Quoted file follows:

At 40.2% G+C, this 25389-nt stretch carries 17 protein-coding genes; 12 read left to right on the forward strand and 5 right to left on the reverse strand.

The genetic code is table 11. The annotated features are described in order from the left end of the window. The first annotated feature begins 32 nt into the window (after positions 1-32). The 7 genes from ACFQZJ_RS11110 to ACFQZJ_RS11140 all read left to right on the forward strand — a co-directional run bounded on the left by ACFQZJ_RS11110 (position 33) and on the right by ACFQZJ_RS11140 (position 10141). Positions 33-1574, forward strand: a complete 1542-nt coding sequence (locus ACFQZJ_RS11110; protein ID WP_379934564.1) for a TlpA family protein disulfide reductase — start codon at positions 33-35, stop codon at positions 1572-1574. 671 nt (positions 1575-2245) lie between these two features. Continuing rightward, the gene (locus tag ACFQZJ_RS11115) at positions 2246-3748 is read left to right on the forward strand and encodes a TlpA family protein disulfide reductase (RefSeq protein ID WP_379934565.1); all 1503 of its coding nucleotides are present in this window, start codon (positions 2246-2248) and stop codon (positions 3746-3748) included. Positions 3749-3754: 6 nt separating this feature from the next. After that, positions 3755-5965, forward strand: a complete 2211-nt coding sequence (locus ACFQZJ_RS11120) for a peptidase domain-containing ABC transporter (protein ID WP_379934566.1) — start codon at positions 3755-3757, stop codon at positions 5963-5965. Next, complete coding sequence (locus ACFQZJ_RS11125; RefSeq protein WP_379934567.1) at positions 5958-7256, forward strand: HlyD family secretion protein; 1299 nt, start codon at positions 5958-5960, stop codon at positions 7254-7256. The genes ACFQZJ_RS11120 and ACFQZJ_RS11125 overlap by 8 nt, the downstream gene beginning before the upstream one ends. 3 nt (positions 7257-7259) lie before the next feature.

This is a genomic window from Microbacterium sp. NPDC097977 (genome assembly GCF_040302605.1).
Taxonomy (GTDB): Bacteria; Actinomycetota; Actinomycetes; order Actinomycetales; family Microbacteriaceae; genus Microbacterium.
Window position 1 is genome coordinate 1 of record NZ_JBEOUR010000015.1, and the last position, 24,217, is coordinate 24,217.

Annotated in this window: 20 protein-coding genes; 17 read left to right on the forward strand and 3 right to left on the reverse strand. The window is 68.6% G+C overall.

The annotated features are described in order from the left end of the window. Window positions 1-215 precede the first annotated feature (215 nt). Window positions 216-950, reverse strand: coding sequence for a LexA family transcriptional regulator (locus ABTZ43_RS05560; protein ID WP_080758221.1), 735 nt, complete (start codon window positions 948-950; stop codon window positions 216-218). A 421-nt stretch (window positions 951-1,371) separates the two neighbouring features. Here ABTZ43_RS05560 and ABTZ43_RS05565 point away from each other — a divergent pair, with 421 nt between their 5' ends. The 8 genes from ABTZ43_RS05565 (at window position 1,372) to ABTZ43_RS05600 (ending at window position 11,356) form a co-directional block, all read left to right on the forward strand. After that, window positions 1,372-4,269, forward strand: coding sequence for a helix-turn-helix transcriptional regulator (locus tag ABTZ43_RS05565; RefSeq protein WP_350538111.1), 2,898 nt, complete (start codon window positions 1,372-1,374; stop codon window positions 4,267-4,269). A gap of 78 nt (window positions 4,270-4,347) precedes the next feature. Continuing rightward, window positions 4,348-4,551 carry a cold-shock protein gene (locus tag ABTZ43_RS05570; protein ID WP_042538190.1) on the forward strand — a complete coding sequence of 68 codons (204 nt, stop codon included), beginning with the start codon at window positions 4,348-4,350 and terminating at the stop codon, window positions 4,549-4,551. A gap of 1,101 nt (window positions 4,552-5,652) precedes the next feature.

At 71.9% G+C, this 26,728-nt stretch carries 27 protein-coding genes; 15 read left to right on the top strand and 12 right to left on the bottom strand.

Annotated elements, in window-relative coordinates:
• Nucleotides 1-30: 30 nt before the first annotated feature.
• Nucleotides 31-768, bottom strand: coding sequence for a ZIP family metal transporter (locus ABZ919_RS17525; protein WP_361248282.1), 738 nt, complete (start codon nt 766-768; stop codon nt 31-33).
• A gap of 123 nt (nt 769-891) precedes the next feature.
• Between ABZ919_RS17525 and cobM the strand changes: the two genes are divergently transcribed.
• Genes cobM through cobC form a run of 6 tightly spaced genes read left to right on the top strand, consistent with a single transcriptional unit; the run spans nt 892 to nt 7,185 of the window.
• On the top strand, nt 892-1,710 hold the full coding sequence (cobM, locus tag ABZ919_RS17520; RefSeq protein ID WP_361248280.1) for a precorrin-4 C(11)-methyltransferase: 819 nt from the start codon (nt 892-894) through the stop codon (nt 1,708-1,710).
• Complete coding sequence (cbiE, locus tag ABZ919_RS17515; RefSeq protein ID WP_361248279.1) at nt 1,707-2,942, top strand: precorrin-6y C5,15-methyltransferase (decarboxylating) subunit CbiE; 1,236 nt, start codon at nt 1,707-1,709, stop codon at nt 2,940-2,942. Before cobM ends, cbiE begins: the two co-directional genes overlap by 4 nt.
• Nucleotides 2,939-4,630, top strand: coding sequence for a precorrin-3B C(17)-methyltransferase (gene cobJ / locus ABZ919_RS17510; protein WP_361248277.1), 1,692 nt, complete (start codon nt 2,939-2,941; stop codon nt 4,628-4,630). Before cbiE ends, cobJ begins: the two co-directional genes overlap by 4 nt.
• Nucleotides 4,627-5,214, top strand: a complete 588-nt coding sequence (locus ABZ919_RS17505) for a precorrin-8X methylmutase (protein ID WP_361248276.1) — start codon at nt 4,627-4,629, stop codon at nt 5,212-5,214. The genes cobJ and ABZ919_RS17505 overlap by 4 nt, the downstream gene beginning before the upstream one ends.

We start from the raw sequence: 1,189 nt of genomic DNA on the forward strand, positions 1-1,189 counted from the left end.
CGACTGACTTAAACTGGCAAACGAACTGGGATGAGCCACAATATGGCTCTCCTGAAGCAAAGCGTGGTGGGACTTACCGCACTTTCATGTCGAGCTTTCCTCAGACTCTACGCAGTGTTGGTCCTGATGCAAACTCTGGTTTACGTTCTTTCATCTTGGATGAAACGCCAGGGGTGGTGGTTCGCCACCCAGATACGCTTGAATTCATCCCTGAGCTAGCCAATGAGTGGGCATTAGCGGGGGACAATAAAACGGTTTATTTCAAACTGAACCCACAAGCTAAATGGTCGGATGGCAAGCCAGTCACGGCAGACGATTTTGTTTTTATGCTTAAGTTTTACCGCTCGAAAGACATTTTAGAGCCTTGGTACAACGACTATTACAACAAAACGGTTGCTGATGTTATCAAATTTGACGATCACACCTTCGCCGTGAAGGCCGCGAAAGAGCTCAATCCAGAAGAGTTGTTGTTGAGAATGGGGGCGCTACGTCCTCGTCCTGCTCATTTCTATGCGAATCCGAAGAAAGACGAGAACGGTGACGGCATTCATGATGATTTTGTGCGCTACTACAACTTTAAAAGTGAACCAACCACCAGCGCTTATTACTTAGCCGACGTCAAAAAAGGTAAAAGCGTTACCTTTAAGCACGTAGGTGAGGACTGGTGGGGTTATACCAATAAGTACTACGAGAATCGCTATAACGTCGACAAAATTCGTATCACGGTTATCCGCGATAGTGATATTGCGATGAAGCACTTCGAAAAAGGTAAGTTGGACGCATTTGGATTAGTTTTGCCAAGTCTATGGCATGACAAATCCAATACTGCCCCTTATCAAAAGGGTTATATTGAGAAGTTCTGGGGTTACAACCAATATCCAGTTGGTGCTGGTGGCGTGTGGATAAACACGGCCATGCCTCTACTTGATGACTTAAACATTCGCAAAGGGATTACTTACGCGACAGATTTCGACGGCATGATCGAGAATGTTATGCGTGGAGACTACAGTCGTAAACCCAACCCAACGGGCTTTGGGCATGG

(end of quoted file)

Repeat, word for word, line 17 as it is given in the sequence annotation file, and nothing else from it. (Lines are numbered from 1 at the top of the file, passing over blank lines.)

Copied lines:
• Nucleotides 2,939-4,630, top strand: coding sequence for a precorrin-3B C(17)-methyltransferase (gene cobJ / locus ABZ919_RS17510; protein WP_361248277.1), 1,692 nt, complete (start codon nt 2,939-2,941; stop codon nt 4,628-4,630). Before cbiE ends, cobJ begins: the two co-directional genes overlap by 4 nt.